Publication Date: January 1996
We consider the situation where a single consumer buys a stream of goods from diﬀerent sellers over time. The true value of each seller’s product to the buyer is initially unknown. Additional information can be gained only by experimentation. For exogenously given prices the buyer’s problem is a multi-armed bandit problem. The innovation in this paper is to endogenize the cost of experimentation to the consumer by allowing for price competition between the sellers. The role of prices is then to allocate intertemporally the costs and beneﬁts of learning between buyer and sellers. We examine how strategic aspects of the oligopoly model interact with the learning process.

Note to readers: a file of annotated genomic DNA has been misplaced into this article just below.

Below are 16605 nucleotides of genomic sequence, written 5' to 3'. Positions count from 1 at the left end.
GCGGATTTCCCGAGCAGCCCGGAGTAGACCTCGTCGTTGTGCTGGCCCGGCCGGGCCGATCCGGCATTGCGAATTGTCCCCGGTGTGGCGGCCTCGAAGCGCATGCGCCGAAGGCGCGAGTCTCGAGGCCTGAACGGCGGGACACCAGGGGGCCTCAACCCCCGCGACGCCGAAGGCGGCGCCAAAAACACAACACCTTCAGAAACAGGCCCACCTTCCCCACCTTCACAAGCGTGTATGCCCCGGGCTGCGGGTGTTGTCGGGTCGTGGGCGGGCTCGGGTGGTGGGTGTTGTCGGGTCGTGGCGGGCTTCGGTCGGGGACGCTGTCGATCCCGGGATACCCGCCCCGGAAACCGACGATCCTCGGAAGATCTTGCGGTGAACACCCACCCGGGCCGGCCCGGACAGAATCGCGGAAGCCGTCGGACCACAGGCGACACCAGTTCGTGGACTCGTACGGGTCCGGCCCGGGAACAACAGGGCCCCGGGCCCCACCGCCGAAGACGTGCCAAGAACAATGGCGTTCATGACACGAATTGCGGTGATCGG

All Markov Perfect Equilibria (MPE) are eﬀicient. We identify an equilibrium which besides its unique robustness properties has a strikingly simple, seemingly myopic pricing rule. Prices below marginal cost emerge naturally to sustain experimentation. Intertemporal exchange of the gains of learning is necessary to support eﬀicient experimentation. We analyze the asymptotic behavior of the equilibria.